GORDON: [American culture] starts shaping people to actually Identify with themselves as the only point of reference. So you end up having a very disorientated, distracting and defeatist, self-referential-type being that can say, ‘I’m happy-go-lucky.’ Meaning I can do, willy nilly, arbitrarily, at any moment, whatever I want to do, and not really connect it or reference it to —not only a moral framework, but even a practical framework, because ‘I don’t have to. I am authorized to be self-referential ONLY!’
Now what you want is healthy people who can be self referential and moral, not either/or. … People take happiness to mean: ‘I don’t have to think. I’m so swept up in euphoria. I’m swept up in manic, euphoric pleasure, that I can therefore be not sober or mindful.’ And that’s very localized to this society. So you’ll see [someone who] didn’t think about the consequences of what he was going to say. He just exploded … and didn’t care about the consequences. Didn’t think about the ripple effects. Didn’t think that what you do now is going to affect seven generations….
That’s not what you’re talking about. You’re not talking about being independent apart from a moral framework. You’re saying deeply embedded. …You don’t want people happy-go-lucky. You want people deeply happy … grounded. Otherwise … they [ignore] consequences on other human beings and the ecology that sustains them. That’s an illusion.
Epilogue: In November, I wrote Dr. Gordon a personal and professional update, owning up that I felt shadowed by some nagging doubts. An excerpt of his encouraging email, dated November 7, 2019, synchronizes his message of connection.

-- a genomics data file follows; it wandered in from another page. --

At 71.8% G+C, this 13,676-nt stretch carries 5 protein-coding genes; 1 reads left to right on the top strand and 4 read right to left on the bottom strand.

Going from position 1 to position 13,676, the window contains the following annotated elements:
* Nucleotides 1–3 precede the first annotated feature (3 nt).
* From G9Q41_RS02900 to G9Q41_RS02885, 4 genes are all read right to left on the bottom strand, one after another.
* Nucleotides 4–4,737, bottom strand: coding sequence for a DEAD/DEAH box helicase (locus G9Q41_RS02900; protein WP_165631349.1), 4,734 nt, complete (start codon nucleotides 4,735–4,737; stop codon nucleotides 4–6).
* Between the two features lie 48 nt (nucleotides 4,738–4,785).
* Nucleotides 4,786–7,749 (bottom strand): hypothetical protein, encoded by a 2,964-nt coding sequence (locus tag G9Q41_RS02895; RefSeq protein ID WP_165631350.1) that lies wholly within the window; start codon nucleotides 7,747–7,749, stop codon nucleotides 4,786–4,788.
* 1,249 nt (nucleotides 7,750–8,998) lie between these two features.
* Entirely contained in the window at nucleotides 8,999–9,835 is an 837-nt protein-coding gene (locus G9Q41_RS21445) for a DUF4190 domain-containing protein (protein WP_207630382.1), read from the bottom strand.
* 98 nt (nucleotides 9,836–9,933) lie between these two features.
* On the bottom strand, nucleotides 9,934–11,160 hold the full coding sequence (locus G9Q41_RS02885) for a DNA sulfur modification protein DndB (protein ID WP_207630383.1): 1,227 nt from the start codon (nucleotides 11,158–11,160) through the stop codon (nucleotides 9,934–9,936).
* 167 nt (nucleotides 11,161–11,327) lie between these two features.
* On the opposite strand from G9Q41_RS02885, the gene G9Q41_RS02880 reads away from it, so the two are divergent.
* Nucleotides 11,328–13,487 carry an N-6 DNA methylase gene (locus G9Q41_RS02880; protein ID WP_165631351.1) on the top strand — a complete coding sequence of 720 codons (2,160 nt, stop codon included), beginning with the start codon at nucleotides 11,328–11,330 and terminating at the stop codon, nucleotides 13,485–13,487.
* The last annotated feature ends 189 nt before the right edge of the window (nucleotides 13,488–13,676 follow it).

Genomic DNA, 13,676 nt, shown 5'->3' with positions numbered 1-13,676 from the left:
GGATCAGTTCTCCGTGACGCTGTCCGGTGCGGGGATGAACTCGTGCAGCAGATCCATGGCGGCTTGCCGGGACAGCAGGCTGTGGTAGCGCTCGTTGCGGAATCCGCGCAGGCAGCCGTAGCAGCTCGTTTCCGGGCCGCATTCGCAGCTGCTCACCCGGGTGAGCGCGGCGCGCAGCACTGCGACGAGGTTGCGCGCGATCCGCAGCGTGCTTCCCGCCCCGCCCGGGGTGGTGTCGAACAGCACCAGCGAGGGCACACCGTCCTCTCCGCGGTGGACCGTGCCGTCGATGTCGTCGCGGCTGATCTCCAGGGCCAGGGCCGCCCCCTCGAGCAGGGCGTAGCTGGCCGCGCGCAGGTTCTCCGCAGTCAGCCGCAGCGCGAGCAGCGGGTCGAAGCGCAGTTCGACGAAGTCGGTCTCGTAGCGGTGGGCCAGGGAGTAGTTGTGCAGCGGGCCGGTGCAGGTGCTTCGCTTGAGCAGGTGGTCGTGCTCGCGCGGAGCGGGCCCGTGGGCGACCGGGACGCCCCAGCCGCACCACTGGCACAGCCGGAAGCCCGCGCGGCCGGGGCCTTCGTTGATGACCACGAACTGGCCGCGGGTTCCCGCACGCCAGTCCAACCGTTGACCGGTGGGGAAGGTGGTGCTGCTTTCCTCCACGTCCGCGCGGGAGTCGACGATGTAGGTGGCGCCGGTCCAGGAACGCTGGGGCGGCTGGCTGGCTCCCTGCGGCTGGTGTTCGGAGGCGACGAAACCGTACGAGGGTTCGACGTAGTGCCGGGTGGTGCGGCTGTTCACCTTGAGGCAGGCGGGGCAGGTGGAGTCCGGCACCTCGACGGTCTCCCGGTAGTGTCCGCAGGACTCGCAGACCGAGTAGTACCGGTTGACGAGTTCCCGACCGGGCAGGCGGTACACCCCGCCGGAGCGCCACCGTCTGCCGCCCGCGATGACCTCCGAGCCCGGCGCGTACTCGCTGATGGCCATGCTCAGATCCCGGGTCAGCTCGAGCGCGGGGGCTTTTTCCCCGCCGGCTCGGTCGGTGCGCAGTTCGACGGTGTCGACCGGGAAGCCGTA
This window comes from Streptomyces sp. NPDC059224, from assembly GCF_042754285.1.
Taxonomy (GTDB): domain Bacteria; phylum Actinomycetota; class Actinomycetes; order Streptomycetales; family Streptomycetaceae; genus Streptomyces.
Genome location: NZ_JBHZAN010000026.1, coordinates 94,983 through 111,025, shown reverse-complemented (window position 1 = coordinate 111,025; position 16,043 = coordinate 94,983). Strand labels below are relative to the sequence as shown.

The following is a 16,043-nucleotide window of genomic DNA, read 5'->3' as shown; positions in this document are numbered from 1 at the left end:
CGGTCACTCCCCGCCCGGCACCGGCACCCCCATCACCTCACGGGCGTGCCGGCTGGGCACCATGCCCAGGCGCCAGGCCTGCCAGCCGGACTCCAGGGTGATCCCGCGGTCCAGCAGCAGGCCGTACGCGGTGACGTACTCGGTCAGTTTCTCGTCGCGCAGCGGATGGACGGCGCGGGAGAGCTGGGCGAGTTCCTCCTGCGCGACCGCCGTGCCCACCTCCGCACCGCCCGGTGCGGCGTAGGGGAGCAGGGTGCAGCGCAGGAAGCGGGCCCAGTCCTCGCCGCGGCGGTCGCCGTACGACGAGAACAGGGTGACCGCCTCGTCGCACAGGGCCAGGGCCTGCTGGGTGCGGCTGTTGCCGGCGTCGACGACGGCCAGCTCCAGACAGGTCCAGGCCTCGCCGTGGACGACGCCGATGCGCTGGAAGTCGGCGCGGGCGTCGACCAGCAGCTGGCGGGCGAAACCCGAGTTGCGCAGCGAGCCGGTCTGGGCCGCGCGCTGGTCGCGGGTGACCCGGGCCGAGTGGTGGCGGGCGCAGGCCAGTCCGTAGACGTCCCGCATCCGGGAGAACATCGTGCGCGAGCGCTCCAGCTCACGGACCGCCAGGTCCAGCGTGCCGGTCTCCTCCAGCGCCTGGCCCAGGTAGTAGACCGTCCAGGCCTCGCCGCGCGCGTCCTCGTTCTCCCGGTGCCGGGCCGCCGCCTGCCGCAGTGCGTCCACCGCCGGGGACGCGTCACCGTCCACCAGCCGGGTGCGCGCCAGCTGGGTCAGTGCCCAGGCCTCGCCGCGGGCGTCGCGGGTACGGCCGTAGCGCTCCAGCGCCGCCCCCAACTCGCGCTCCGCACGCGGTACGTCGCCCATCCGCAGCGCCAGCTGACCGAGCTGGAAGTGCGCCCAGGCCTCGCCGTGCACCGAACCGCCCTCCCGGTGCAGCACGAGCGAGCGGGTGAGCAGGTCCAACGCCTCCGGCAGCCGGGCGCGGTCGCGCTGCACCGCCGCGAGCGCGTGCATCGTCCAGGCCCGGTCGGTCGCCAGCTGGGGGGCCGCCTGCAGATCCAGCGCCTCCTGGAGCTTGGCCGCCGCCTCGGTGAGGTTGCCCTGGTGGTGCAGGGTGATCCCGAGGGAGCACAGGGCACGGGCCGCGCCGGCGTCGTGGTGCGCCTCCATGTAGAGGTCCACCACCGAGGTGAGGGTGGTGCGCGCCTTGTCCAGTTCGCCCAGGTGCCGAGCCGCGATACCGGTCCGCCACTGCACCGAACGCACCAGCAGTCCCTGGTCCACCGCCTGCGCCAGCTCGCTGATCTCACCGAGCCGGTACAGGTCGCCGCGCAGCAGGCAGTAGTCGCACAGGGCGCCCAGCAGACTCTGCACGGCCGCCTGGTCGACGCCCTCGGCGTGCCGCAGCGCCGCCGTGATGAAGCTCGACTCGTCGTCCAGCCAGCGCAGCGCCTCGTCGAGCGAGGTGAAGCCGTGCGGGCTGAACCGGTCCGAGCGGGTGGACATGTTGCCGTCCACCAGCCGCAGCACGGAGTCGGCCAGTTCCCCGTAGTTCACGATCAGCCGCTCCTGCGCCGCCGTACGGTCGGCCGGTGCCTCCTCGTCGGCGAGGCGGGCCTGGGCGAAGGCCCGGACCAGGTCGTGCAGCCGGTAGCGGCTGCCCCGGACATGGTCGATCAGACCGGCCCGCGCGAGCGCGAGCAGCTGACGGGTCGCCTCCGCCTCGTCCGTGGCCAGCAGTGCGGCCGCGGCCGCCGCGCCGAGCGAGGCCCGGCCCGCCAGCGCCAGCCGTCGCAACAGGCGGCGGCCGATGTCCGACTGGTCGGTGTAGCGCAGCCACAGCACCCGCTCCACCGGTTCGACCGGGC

“As for today’s doubts, let them be navigationally instructive. There’s something there to be named and spotlighted. Doubt prompts/forces/invites us to slow down and check the journey’s invisible knapsack for compass, practical support kit, and bi-lingual flashlights.
“Doubt, like many things meant to be taken in moderation, only seems problematic until we realize it’s sharpening our real-time readiness to move and rally some folks to go to places they wouldn’t ordinarily go. …Rumbling with doubt … [means] you’re on the move.
“Doubt slows us down, as we’re about to enter unknown curves or terrain — the better for us to move more swiftly ahead.”
BONUS EXCERPT from my book, Black Man of Happiness: In Pursuit of My ‘Unalienable Right,’ WINNER, 2015 AMERICAN BOOK AWARD: “…I am embracing, craving and exploring my complex humanity as an African American man. Critical celebration has guided me into nuanced self reflection and evolving curiosity about a simple, provocative question: What is a happy Black man? How does he navigate the labyrinth of life? How do I? I am a son, brother, father, grandfather. I am a lover, apprentice to wiser elders, straight man crafting brotherhood with my gay Homeboy. I am an orphan seeking affirmation after the deaths of my mother and father. I have confronted, survived, and transcended my youngest daughter’s rape by her Black step father. A happy Black man? I am done with surviving. I’m done with Black History Month packaging, the symbolic roll call of the heroes and the readings of their pronouncements. I’ve been ordained by anonymous, daily, often agonizing work, in search of timeless health and lasting jubilee. The Black man of happiness has blossomed. I’m hungry for the change of ball bearings! I’m ready to pour the love packed in honey. I am ….” www.blackmanofhappiness.com/shop